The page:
In five seconds, my life changed forever. I didn’t completely comprehend this life-changing event at the time, because I was 6 years old, but the images flickering across the screen, spit out from the 90’s era VHS player, would shape my life, my love and my career forever.
According to my parents, I was already madly in love with skiing by age 6. My home mountain, the mountain I learned to ski on, was Alpine Meadows and every weekend was spent convincing my parents to take one more lap down the icy, bumpy luge run that was my favorite run on the mountain, “Hot Wheels Gully”. I was the rare kid that had to be bribed with hot cocoa and Snickers bars to come in from skiing, not continue on in the cold. So it’s not surprising that when Warren Miller’s “Ski Country” (1984) was put on my home video player, I was completely entranced.
But it all came down to one singular moment that would change my life. That moment was when a blond-haired, blue-eyed, red-one piece clad skier made gravity-defying, airborne turns down the steep face below the KT-22 chairline. Even in the grainy 80’s footage, you could tell every chairlift rider had the eyes transfixed on the man placing turns where no one else dared; above the towering cliffs of the Fingers. Without a track in sight, the skier rhythmically bounces down the 50 degree face as the pitch steepens and the cliffs near. As the edge comes closer and closer, the narrator, the late legendary Warren Miller says, “Scot Schmidt can put new tracks in places no one else in the world can,” and suddenly Schmidt picks up his 220cm long skis and flies off the edge in perfect controlled flight.
The entire segment is chock filled with iconic in bounds lines, from the near vertical chutes of the Palisades to the rounded sandstone of The Rock Garden, Scot Schmidt skied like no one I’d ever seen before. It defied all notion of skiing, physics and human limitations I’d thought existed. It was like watching my superhero comics come to life. And it was all happening just next door to where I skied.
It wasn’t long before I had convinced my parents that Olympic Valley was where I wanted to ski, where I wanted to be Scot Schmidt, where I had planned out my life goal of being a “skier” would take place. When my parents and I made the switch to the mountain next door, little did I know I was stepping into a world where the history of freeskiing was already developed by legends like Scot Schmidt, Glen Plake and Tom Day, and the future of the sport was being formed in real time.
I’ll never forget the first time I saw Shane McConkey in the KT-22 line. Here was my Michael Jordan, my Niel Armstrong, my personal Joe Montana, standing in line just like I was. The guy who dropped my jaw in ski movies, who made me laugh uncontrollably with his off the wall skits and who defined a generation of skiers right in front of me. I didn’t have the gall to say anything to Shane but I quietly decided I was going to follow him and two other legends of the sport, JT Holmes and Scott Gaffney as close as I could until I couldn’t keep up or they told me to beat it. For the next two hours I would straight-line everything I could at mach-a-looney speeds to make sure they wouldn’t lose me. I’d stand on the edge of a cliff they just jumped and force myself to jump off quickly, despite my complete fear of doing something I’ve never done before, just so I could keep them in my sights. I summoned every ounce of ski skills, bravery and lunacy I had to chase them around. Eventually, I got noticed. “Shit, they stopped and are looking at me.” JT said, “Hey kid, you want to ski with us?” I don’t remember what I said, because I think I blacked out with the anxiety of my heroes actually talking to me but next thing I know I was riding the chair with them.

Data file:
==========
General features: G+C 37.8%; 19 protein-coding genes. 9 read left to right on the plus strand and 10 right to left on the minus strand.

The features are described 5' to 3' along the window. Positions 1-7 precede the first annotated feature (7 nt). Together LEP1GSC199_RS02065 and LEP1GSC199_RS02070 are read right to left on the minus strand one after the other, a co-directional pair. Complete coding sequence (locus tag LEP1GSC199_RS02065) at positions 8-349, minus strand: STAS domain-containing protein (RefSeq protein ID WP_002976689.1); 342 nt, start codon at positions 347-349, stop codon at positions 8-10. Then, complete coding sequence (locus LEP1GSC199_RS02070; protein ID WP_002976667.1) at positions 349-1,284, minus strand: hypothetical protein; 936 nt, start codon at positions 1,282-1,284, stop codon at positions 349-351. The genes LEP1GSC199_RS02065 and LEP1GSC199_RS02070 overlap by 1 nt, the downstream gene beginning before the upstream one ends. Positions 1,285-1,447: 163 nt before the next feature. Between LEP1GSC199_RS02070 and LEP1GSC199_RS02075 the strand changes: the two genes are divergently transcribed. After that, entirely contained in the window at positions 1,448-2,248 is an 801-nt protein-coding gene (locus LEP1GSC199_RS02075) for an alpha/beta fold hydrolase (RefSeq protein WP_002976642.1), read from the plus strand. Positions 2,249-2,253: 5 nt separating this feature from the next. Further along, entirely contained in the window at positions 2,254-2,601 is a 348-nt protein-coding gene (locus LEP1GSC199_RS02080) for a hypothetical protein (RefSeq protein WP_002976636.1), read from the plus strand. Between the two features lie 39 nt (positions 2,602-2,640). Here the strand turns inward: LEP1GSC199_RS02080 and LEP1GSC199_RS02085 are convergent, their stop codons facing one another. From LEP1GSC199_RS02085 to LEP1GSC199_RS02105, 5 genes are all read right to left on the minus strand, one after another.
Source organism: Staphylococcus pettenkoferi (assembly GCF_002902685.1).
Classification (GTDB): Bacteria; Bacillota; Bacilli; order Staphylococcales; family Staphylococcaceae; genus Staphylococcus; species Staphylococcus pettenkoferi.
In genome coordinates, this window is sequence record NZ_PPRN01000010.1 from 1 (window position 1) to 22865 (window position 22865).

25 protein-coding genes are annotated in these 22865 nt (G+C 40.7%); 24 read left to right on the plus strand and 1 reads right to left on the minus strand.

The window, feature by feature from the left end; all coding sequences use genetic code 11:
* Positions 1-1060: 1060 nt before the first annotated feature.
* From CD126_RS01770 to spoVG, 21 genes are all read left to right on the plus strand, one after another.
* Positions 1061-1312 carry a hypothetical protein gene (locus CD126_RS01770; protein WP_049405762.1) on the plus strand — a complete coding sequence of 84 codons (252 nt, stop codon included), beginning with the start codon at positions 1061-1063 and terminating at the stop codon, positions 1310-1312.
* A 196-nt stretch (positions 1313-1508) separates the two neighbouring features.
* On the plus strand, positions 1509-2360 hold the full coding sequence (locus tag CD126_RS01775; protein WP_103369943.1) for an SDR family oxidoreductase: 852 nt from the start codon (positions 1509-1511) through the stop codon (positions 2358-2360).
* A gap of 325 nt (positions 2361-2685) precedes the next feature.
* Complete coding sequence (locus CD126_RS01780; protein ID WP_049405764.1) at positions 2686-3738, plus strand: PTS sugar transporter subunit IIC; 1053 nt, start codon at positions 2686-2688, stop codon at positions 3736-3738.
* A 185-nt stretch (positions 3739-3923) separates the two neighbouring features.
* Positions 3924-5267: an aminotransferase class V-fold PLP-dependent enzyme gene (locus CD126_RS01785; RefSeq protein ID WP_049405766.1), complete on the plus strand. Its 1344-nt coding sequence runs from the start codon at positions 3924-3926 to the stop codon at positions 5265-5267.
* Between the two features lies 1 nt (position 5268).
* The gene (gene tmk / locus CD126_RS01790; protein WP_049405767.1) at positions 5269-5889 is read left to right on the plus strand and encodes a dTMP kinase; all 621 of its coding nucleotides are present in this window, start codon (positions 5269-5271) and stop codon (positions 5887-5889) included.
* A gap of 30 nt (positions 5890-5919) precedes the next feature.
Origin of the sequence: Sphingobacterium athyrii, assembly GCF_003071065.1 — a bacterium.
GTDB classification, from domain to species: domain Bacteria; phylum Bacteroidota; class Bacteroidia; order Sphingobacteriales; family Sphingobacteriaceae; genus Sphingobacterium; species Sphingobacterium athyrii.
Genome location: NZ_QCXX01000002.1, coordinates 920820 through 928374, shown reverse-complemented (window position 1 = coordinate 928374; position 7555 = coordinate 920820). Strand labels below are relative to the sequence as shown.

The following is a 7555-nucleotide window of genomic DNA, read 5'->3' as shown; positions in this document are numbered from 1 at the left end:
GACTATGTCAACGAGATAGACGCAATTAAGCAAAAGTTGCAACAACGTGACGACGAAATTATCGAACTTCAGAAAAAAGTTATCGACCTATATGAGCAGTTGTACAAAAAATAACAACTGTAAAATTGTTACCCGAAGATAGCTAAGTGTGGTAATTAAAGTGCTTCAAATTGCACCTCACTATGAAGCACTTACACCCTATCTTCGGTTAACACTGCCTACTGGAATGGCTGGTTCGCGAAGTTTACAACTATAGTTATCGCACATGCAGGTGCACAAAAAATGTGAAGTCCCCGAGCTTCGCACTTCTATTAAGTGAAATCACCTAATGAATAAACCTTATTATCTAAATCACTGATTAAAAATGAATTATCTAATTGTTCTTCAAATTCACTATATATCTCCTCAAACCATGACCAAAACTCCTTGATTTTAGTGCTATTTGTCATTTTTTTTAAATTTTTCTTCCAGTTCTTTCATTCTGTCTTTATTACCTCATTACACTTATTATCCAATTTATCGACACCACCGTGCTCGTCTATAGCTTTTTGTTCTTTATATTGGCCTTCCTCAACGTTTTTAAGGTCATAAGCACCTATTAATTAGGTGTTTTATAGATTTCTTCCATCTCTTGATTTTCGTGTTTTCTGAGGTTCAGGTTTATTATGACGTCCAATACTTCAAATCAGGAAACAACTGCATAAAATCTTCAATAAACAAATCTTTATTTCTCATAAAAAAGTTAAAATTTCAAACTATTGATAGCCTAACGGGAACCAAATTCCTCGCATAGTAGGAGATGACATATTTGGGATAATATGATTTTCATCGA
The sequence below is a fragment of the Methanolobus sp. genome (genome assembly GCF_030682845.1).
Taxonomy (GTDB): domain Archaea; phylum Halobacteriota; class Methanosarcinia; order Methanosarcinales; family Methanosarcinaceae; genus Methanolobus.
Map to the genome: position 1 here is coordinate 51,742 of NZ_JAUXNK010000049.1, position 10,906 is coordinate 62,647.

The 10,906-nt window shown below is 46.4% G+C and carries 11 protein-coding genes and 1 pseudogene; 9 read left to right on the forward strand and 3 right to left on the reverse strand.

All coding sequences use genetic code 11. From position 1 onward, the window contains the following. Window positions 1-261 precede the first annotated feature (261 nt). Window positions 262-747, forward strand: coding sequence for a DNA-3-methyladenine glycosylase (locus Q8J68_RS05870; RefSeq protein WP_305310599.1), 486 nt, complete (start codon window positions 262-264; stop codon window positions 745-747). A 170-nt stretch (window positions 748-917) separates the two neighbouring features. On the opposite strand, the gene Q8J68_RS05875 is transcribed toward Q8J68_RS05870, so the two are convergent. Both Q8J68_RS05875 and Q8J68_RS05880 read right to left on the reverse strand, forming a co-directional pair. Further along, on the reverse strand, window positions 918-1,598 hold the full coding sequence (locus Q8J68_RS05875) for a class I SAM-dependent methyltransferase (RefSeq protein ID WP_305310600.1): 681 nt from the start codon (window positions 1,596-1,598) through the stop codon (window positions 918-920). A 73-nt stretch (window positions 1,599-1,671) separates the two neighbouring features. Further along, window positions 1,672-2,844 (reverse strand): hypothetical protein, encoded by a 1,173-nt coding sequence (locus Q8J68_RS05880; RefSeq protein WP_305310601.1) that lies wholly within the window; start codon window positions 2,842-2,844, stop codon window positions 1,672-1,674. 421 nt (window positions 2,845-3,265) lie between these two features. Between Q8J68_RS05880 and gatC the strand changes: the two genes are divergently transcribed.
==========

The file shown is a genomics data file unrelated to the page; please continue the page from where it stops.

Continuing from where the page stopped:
A few years after that moment, after I was taken in by my heroes, my friends started making history. My brash and talented best ski buddy in Mighty Mites, CR Johnson would do the first ever 1260 and 1440 on skis in the Riviera Park. Kent Krietler would redefine what is possible by throwing 720’s off cliffs in the middle of a ski line. I stood on the lip of the halfpipe as Skogen Sprang did the first ever alley-oop flatspin in the pipe, thusly named the Skodeo. Legends like Jonny Moseley, Shane Anderson, Aaron McGovern, Evan Raps, Tanner Hall, Jamie Burge, Ingrid Backstrom were revolutionizing what was possible all on the slopes of my home mountain. The history of freeskiing was happening around me.
The years passed as I exited my teens and got into my twenties. The excitement of a generation of freeskiers firmly implanted inside me. I became lucky enough to carry the torch that those heroes passed on to me and I have been a professional freeskier ever since. Without those lines, those legends, the terrain of my home mountain, I don’t think I would’ve had the inspiration or the spirit to pioneer lines like “The Crack” or take all that I have learned into the biggest and baddest lines in North America for my “Fifty” project. The craziest thing about it all though, is it all started with a grainy VHS tape and a moment I’ll remember for the rest of my life.